New research from Pew has found that reading books on cell phones is rapidly increasing in popularity, growing from 5% of Americans reporting participation in the activity in 2011 to 13%. In addition, 11% of Americans who have not gone to college stated they read books on cell phones, which the research suggests shows that people with lower incomes are more likely to only use mobile internet access.
A total of 1,520 Americans were surveyed for a month beginning in March. While the typical American reads four books per year, the reported average was closer to 12.
Survey results show 6% of respondents saying they only read books in digital form, while 38% said they read solely in print. However, 28% said they read a combination of digital and printed materials.
Meanwhile, earnings information obtained by The Observer from Penguin Random House and Hachette both show a 10% decline in revenue due to a drop in e-books sales, writes Brady Dale. That drop came after a 25-40% increase on the cover price of e-books by major publishers.
At the same time, schools such as Stony Brook University, part of the State University of New York, are partnering with online retailers such as Amazon in order to bring textbooks to their students in digital form. Now the official book retailer for the school, students can purchase texts directly on Amazon and have them shipped to campus.
In place of textbooks, the campus store now carries things such as adult coloring books, university-branded polos and sweatshirts, and an assortment of novels. Meanwhile, the remainder of the store contains spirit wear and school supplies, while a Starbucks is expected to open soon.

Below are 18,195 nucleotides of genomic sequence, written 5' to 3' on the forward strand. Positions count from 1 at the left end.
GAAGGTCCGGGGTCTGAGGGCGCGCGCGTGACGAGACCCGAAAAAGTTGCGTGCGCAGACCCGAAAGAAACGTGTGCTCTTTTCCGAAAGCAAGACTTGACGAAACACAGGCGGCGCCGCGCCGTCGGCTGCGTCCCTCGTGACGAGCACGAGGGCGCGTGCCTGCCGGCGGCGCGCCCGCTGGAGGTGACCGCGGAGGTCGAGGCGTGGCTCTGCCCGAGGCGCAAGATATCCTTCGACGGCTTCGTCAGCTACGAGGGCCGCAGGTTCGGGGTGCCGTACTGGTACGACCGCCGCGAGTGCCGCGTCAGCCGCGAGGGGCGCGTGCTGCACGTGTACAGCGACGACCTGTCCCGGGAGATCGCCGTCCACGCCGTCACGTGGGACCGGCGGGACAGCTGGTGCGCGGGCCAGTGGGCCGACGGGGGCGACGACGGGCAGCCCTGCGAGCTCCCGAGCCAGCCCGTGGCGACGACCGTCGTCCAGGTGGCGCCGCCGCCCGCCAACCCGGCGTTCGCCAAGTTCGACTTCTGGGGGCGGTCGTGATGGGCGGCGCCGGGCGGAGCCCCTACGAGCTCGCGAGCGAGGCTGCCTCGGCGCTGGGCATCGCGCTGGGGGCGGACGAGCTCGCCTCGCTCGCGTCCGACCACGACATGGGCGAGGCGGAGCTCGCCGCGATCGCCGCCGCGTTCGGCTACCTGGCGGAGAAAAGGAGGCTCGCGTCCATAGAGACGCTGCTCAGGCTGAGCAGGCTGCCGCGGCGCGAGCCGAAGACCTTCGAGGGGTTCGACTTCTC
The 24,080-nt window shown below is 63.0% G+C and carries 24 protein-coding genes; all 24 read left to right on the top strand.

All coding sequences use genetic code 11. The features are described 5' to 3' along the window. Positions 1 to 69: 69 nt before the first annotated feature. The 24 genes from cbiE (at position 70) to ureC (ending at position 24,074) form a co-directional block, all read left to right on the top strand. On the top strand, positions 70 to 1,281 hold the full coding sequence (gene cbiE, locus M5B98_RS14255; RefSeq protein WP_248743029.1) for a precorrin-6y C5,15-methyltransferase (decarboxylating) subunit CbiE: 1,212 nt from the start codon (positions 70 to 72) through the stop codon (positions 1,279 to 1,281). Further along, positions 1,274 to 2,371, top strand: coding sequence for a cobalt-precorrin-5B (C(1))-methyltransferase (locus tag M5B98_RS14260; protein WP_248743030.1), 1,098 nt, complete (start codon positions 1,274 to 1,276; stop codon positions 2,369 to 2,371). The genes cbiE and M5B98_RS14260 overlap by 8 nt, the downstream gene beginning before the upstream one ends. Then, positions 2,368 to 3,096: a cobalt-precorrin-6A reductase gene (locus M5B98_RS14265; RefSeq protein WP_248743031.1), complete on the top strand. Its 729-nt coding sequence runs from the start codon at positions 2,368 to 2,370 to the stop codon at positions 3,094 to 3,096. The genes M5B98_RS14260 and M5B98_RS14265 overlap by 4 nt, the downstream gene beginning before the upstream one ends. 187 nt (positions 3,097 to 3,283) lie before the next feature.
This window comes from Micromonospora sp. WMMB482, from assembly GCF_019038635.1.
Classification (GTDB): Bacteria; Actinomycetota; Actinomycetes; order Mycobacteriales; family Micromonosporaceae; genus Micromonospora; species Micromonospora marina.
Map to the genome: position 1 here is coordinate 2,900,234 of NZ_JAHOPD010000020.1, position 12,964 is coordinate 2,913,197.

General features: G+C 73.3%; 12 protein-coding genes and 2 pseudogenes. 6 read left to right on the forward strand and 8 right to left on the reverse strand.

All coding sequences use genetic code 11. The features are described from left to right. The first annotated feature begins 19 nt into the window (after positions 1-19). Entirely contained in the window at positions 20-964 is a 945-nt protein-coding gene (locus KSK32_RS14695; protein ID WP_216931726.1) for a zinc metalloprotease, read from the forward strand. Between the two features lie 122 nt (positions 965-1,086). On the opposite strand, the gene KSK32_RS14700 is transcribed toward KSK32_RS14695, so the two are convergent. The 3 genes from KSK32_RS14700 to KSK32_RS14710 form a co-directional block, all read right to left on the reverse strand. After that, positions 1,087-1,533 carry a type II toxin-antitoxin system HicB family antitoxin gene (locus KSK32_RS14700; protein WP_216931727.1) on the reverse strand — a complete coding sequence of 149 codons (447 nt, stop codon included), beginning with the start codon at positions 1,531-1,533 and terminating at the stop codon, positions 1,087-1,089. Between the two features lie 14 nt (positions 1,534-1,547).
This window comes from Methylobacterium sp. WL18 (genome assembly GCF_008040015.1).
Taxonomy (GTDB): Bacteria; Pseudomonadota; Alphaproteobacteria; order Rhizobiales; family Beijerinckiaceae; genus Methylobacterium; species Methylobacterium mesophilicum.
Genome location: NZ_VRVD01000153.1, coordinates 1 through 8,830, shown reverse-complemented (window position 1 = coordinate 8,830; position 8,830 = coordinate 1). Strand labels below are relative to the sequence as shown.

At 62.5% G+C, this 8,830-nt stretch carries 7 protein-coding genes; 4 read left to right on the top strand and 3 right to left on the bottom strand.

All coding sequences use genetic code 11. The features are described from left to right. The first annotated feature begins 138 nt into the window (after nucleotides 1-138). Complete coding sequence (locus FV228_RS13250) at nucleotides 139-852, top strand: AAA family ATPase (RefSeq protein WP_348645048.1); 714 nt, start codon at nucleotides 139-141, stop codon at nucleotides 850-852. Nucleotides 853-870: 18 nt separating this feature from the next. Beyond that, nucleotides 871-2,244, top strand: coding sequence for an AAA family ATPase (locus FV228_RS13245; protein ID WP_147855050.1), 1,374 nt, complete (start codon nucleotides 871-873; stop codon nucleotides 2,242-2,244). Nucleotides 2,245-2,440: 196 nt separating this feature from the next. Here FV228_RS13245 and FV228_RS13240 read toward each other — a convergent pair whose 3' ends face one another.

The Queens College bookstore has also gone digital, requiring students to order books online and have them shipped to campus.
“There are certainly some growing pains in getting used to it for many students,” Dr. Rockman said. “I think the human condition is not to really love change.”
The change comes as an effort to make textbooks more affordable for students by allowing them to comparison shop online rather than pay the single price available at the college bookstore. Plans are in the works to create an Amazon area for students to have their books delivered there, where they will then be able to pick them up from storage lockers.
Ripley MacDonald, director of Amazon Student Programs, said the company is also the primary source of course materials for Purdue University in West Lafayette, Ind., and the University of Massachusetts, Amherst. Neither school has a brick-and-mortar bookstore.
Additional schools are using Amazon as a supplementary course materials provider. MacDonald said the company has opened pickup locations at 12 universities since 2015 and plans to have 17 locations by the end of the year, writes Arielle Dollinger for The New York Times.
Schools that partner with Amazon are said to earn 2% of sales from the online retailer.
However, there are drawbacks to using an online retailer for textbooks. Students may be sent the wrong book, while those on financial aid must determine how to purchase books and obtain a reimbursement pass.
“If they save five bucks and have a miserable week because they can’t even get the damn thing, what good is that?” he said. “It’s not that people can’t figure these things out, it’s just a hassle.”
The Amazon area will eventually be able to handle student questions to make the process a bit easier.